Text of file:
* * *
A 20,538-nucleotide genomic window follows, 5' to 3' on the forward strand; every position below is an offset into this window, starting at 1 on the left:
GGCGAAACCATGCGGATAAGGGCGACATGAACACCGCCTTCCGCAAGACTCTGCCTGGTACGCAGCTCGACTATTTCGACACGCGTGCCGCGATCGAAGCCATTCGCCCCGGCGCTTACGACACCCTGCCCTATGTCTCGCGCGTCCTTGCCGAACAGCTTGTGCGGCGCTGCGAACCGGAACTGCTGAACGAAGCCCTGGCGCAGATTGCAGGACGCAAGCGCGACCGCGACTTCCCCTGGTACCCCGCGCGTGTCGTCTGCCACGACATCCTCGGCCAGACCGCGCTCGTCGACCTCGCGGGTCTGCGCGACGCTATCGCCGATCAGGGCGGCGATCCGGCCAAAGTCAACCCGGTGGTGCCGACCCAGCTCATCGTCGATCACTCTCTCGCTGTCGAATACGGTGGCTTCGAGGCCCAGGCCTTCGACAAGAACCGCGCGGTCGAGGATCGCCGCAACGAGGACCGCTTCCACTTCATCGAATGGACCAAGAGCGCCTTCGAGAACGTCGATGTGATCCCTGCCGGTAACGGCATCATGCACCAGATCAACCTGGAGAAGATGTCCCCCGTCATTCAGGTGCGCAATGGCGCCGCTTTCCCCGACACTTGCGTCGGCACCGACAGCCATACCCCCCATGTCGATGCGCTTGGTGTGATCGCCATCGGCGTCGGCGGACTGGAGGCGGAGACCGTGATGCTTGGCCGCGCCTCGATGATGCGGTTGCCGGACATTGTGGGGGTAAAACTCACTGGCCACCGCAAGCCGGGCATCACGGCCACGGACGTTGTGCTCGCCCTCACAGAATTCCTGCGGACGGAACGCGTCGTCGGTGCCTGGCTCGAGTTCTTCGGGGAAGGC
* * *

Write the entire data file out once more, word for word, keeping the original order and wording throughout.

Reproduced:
A 20,538-nucleotide genomic window follows, 5' to 3' on the forward strand; every position below is an offset into this window, starting at 1 on the left:
GGCGAAACCATGCGGATAAGGGCGACATGAACACCGCCTTCCGCAAGACTCTGCCTGGTACGCAGCTCGACTATTTCGACACGCGTGCCGCGATCGAAGCCATTCGCCCCGGCGCTTACGACACCCTGCCCTATGTCTCGCGCGTCCTTGCCGAACAGCTTGTGCGGCGCTGCGAACCGGAACTGCTGAACGAAGCCCTGGCGCAGATTGCAGGACGCAAGCGCGACCGCGACTTCCCCTGGTACCCCGCGCGTGTCGTCTGCCACGACATCCTCGGCCAGACCGCGCTCGTCGACCTCGCGGGTCTGCGCGACGCTATCGCCGATCAGGGCGGCGATCCGGCCAAAGTCAACCCGGTGGTGCCGACCCAGCTCATCGTCGATCACTCTCTCGCTGTCGAATACGGTGGCTTCGAGGCCCAGGCCTTCGACAAGAACCGCGCGGTCGAGGATCGCCGCAACGAGGACCGCTTCCACTTCATCGAATGGACCAAGAGCGCCTTCGAGAACGTCGATGTGATCCCTGCCGGTAACGGCATCATGCACCAGATCAACCTGGAGAAGATGTCCCCCGTCATTCAGGTGCGCAATGGCGCCGCTTTCCCCGACACTTGCGTCGGCACCGACAGCCATACCCCCCATGTCGATGCGCTTGGTGTGATCGCCATCGGCGTCGGCGGACTGGAGGCGGAGACCGTGATGCTTGGCCGCGCCTCGATGATGCGGTTGCCGGACATTGTGGGGGTAAAACTCACTGGCCACCGCAAGCCGGGCATCACGGCCACGGACGTTGTGCTCGCCCTCACAGAATTCCTGCGGACGGAACGCGTCGTCGGTGCCTGGCTCGAGTTCTTCGGGGAAGGC